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Prince Harry's frostbitten penis would have been left “hard, cold and bloodless,” top doctor Hana Patel has claimed.
The world has been left reeling by the confession from the Duke of Sussex that he was suffering with a “frostbitten penis” during brother Prince William's wedding to Kate Middleton.
Among the many revelations from the memoir Spare, released a few days early in Spain, he recalls suffering from frostbite on his ears, cheeks and "todger” during a 200-mile Arctic walk for Harry's Walking with the Wounded expedition.
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The trek took him to the North Pole alongside four ex-servicemen who were injured in Afghanistan, and raised £2million for the Walking with the Wounded charity during the 13-day trip in March 2011.
However, he revealed that he was still suffering from frostbite the following month, as he stood by Prince William's side during his wedding to Kate Middleton on April 29, 2011.
Nursing injuries to his ears and cheeks, the Prince was more worried about another area that faced the brunt of the Arctic cold, as he wrote: “While the ears and cheeks were already healing, the todger wasn’t.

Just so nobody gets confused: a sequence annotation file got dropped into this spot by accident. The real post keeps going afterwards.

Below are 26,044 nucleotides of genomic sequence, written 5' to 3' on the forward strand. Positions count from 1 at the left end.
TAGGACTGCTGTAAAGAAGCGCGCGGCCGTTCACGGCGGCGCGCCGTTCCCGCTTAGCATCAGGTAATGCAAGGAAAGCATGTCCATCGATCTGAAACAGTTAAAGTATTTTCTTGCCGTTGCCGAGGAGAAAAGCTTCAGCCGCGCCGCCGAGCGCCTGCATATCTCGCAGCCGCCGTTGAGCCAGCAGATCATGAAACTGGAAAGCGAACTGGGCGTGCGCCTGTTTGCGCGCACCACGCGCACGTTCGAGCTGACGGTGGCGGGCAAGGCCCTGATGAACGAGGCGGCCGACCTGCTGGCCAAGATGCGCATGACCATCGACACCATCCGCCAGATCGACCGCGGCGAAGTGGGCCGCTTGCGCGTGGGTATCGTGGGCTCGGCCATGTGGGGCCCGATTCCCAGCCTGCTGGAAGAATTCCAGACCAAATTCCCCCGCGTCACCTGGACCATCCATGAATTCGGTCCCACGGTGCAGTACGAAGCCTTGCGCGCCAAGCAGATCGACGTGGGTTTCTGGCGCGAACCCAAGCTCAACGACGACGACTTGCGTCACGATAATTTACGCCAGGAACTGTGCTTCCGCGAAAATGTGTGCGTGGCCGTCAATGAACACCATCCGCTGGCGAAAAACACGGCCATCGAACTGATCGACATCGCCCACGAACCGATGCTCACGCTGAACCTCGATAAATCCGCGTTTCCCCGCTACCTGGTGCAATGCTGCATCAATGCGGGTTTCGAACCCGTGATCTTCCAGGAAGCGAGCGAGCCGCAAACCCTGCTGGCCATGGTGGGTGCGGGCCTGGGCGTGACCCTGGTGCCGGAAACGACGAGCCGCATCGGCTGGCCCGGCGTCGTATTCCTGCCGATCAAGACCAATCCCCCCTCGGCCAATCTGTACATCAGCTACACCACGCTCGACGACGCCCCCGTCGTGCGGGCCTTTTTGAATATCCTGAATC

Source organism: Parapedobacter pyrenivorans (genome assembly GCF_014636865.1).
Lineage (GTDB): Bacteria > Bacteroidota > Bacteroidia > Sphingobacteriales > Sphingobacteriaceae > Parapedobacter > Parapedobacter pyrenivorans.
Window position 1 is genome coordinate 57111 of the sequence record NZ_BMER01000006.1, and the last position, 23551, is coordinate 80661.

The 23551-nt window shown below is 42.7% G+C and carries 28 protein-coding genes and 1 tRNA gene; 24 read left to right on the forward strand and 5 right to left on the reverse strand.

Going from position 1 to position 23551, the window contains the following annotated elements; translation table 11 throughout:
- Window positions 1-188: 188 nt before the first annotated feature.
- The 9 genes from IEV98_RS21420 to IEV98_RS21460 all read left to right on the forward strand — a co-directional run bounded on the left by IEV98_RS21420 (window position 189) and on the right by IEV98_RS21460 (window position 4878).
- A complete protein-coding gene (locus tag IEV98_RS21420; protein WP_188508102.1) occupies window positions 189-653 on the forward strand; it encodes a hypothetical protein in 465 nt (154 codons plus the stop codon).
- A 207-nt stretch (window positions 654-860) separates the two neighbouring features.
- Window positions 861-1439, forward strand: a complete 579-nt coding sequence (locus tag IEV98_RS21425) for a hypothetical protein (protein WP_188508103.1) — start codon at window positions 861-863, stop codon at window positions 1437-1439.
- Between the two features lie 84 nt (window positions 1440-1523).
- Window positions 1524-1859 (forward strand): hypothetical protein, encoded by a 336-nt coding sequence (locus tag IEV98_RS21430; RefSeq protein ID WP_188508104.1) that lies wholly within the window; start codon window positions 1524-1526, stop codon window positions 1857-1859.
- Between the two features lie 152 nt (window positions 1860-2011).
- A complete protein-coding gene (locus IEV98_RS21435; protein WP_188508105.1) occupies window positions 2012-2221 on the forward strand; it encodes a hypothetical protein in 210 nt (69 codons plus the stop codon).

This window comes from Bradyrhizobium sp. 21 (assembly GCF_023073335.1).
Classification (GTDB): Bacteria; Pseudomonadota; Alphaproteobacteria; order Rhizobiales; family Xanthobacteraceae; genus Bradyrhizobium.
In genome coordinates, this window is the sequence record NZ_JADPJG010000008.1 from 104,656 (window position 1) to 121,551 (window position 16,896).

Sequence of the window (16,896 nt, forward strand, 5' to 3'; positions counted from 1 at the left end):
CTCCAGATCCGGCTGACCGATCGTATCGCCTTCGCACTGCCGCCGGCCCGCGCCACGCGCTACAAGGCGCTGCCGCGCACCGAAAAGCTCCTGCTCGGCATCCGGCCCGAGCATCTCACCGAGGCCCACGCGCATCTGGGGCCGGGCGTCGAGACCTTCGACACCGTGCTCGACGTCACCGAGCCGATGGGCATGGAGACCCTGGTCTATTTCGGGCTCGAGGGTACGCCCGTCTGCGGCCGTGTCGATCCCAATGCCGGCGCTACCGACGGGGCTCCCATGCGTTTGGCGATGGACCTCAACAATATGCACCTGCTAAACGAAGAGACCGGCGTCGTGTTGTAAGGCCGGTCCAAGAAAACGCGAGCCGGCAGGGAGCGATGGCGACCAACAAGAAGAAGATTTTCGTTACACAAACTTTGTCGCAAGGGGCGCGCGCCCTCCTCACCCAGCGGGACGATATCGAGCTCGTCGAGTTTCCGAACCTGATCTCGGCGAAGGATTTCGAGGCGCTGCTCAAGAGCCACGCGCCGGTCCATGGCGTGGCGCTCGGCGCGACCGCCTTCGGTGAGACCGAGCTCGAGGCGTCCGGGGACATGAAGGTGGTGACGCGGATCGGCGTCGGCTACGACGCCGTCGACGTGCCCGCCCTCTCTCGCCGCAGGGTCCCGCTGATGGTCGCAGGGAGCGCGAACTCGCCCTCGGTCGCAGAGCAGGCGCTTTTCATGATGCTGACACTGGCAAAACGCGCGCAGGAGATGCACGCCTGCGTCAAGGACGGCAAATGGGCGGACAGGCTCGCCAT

"It was becoming more of an issue by the day".
And speaking exclusively to the Daily Star, Dr. Hana Patel, GP specialist in mental health, men's health and Mindset Coach – and honorary lecturer at the University of Kent, said: “The frost-bitten body part is usually white, hard, cold and bloodless.
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“The skin is rigid, and it can be difficult and assess how deep the freezing extends, and in most cases, as there is no sensation of pain, the person may not even know that they are suffering frostbite.
“The prognosis is good if the frostbite lasts only for a short time, and the rewarming of skin tissue begins quickly.
“Blisters can develop to the area and the prognosis is better if they are pink in colour.”
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Other than using Elizabeth Arden cream on his . . . todger, Harry didn't clarify how long it took for him to treat the area properly, but he would have been in a lot of pain.
And there are long term effects – although given he's had children since the incident, it's possible that Harry has managed to avoid those.
Dr Patel, who also works as a GP specialist Expert Witness, added: “It can lead to long term damage in sperm production for example.
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“How severe the injury is depends upon several factors such as the absolute temperature, wind chill, duration of exposure, wet/dry cold, quality of clothing and other health conditions, such as smoking, peripheral vascular disease, neuropathies, mental health issues, substance abuse for example.
“To prevent frostbite to the penile and scrotal area, it is recommended that people are aware of this area when they are in low windchill areas, and a solution may be to wear extra layers of wind protection and insulation.”
Next time, Harry, maybe speak to Dr Patel first!
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